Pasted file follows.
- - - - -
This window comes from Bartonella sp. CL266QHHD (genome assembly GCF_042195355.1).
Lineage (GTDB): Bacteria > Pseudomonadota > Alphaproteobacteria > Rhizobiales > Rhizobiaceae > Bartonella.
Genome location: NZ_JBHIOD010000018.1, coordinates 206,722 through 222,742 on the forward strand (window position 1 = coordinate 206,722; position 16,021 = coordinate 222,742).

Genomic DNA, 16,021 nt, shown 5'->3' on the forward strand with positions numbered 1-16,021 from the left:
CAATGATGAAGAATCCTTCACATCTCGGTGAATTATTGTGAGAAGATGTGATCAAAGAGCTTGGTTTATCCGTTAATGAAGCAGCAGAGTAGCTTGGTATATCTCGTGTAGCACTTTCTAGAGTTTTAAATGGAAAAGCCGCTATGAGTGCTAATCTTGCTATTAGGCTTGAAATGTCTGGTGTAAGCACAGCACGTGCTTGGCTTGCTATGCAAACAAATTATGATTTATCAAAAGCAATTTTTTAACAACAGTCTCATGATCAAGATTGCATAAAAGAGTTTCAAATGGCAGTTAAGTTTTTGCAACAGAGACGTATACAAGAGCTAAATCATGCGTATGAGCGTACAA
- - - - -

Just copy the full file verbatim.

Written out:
This window comes from Bartonella sp. CL266QHHD (genome assembly GCF_042195355.1).
Lineage (GTDB): Bacteria > Pseudomonadota > Alphaproteobacteria > Rhizobiales > Rhizobiaceae > Bartonella.
Genome location: NZ_JBHIOD010000018.1, coordinates 206,722 through 222,742 on the forward strand (window position 1 = coordinate 206,722; position 16,021 = coordinate 222,742).

Genomic DNA, 16,021 nt, shown 5'->3' on the forward strand with positions numbered 1-16,021 from the left:
CAATGATGAAGAATCCTTCACATCTCGGTGAATTATTGTGAGAAGATGTGATCAAAGAGCTTGGTTTATCCGTTAATGAAGCAGCAGAGTAGCTTGGTATATCTCGTGTAGCACTTTCTAGAGTTTTAAATGGAAAAGCCGCTATGAGTGCTAATCTTGCTATTAGGCTTGAAATGTCTGGTGTAAGCACAGCACGTGCTTGGCTTGCTATGCAAACAAATTATGATTTATCAAAAGCAATTTTTTAACAACAGTCTCATGATCAAGATTGCATAAAAGAGTTTCAAATGGCAGTTAAGTTTTTGCAACAGAGACGTATACAAGAGCTAAATCATGCGTATGAGCGTACAA